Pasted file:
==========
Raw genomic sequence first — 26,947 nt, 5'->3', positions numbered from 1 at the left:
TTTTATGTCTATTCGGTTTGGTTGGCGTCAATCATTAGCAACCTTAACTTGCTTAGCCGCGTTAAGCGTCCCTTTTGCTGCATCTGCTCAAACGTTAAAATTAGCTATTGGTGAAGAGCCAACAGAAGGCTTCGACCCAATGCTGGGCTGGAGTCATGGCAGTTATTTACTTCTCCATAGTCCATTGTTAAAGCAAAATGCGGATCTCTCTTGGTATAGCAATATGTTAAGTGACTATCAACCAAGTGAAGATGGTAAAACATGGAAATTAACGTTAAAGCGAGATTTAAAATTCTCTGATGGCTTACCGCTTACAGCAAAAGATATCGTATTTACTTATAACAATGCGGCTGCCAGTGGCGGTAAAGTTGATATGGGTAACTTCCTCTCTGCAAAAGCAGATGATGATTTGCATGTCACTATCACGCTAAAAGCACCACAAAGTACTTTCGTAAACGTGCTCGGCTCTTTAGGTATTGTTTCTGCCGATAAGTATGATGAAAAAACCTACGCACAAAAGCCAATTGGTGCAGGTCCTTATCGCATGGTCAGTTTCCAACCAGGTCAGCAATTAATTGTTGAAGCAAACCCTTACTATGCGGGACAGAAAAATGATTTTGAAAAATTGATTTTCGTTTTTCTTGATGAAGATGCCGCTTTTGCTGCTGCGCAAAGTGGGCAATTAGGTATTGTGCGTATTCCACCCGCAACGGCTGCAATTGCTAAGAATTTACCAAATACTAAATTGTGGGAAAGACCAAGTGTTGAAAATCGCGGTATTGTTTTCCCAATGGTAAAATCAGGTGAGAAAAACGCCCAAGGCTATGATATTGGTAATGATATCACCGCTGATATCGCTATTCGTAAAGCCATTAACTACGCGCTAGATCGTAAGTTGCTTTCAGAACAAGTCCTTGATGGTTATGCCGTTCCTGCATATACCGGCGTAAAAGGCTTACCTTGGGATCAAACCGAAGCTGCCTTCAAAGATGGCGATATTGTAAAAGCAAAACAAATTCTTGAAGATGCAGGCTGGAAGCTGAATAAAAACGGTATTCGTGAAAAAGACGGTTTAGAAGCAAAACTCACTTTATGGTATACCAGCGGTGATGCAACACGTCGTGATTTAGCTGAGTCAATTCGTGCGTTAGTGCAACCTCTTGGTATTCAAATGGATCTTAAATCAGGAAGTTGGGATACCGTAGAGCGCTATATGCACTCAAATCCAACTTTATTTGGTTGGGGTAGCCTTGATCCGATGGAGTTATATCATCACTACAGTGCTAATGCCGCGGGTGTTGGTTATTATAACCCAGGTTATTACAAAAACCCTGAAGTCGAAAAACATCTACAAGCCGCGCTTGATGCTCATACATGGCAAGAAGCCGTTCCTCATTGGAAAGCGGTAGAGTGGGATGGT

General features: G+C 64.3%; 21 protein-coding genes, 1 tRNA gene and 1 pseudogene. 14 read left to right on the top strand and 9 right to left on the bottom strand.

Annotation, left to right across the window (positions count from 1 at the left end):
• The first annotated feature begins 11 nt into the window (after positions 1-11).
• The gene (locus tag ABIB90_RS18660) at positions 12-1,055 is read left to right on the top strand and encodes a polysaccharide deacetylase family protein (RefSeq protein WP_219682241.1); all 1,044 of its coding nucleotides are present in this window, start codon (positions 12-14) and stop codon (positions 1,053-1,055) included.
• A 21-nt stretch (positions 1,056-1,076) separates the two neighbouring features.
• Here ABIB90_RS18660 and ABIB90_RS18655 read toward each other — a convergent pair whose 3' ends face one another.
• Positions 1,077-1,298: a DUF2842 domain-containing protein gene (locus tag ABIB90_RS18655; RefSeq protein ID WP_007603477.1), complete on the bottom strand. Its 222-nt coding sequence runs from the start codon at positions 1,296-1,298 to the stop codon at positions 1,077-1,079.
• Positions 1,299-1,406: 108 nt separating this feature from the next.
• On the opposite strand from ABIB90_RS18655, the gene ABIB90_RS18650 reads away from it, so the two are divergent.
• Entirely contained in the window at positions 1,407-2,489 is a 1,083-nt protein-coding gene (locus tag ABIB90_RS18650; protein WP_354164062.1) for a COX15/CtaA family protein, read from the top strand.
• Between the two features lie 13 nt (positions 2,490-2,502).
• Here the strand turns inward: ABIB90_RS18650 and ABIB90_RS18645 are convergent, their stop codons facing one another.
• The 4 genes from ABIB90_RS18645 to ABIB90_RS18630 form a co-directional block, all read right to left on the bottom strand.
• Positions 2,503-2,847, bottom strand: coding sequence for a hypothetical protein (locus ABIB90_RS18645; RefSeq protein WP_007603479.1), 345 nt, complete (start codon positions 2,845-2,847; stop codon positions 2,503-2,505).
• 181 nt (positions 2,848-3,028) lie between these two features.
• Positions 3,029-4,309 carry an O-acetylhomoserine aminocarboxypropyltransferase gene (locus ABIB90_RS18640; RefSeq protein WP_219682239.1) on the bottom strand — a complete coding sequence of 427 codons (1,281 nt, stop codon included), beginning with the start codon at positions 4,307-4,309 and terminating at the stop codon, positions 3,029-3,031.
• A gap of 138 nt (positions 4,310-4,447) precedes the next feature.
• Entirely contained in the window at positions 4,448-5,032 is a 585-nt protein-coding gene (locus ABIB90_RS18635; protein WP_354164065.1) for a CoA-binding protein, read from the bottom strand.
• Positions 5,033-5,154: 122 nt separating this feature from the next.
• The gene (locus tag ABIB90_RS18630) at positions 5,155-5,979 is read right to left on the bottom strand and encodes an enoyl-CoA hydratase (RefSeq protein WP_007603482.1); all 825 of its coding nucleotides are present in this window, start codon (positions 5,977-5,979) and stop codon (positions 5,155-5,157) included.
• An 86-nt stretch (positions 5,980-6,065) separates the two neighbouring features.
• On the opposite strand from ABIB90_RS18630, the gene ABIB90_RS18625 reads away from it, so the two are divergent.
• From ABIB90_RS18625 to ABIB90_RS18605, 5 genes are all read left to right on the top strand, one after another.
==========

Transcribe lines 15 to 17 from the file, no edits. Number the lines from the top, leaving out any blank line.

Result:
• The 4 genes from ABIB90_RS18645 to ABIB90_RS18630 form a co-directional block, all read right to left on the bottom strand.
• Positions 2,503-2,847, bottom strand: coding sequence for a hypothetical protein (locus ABIB90_RS18645; RefSeq protein WP_007603479.1), 345 nt, complete (start codon positions 2,845-2,847; stop codon positions 2,503-2,505).
• 181 nt (positions 2,848-3,028) lie between these two features.